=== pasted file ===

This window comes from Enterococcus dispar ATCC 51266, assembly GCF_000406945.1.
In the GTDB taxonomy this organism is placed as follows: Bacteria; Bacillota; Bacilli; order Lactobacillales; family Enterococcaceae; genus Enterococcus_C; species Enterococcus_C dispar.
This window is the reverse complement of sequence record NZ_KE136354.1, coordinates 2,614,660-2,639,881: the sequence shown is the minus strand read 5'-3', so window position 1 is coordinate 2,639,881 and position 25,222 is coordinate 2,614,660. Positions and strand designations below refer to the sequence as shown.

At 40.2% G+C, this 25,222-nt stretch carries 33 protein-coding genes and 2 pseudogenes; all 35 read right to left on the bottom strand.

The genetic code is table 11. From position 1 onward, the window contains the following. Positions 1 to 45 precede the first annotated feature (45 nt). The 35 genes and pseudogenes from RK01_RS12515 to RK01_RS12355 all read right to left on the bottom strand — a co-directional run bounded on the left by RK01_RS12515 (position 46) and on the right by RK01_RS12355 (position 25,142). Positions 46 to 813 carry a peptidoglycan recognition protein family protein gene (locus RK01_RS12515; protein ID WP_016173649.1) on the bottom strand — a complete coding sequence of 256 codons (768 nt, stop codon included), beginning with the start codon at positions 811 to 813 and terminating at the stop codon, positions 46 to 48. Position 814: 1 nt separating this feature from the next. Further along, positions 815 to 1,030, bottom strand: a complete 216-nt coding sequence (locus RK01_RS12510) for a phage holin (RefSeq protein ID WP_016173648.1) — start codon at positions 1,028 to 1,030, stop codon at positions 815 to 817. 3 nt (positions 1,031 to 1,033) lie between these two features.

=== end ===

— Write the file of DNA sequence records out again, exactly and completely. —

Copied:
This window comes from Enterococcus dispar ATCC 51266, assembly GCF_000406945.1.
In the GTDB taxonomy this organism is placed as follows: Bacteria; Bacillota; Bacilli; order Lactobacillales; family Enterococcaceae; genus Enterococcus_C; species Enterococcus_C dispar.
This window is the reverse complement of sequence record NZ_KE136354.1, coordinates 2,614,660-2,639,881: the sequence shown is the minus strand read 5'-3', so window position 1 is coordinate 2,639,881 and position 25,222 is coordinate 2,614,660. Positions and strand designations below refer to the sequence as shown.

At 40.2% G+C, this 25,222-nt stretch carries 33 protein-coding genes and 2 pseudogenes; all 35 read right to left on the bottom strand.

The genetic code is table 11. From position 1 onward, the window contains the following. Positions 1 to 45 precede the first annotated feature (45 nt). The 35 genes and pseudogenes from RK01_RS12515 to RK01_RS12355 all read right to left on the bottom strand — a co-directional run bounded on the left by RK01_RS12515 (position 46) and on the right by RK01_RS12355 (position 25,142). Positions 46 to 813 carry a peptidoglycan recognition protein family protein gene (locus RK01_RS12515; protein ID WP_016173649.1) on the bottom strand — a complete coding sequence of 256 codons (768 nt, stop codon included), beginning with the start codon at positions 811 to 813 and terminating at the stop codon, positions 46 to 48. Position 814: 1 nt separating this feature from the next. Further along, positions 815 to 1,030, bottom strand: a complete 216-nt coding sequence (locus RK01_RS12510) for a phage holin (RefSeq protein ID WP_016173648.1) — start codon at positions 1,028 to 1,030, stop codon at positions 815 to 817. 3 nt (positions 1,031 to 1,033) lie between these two features.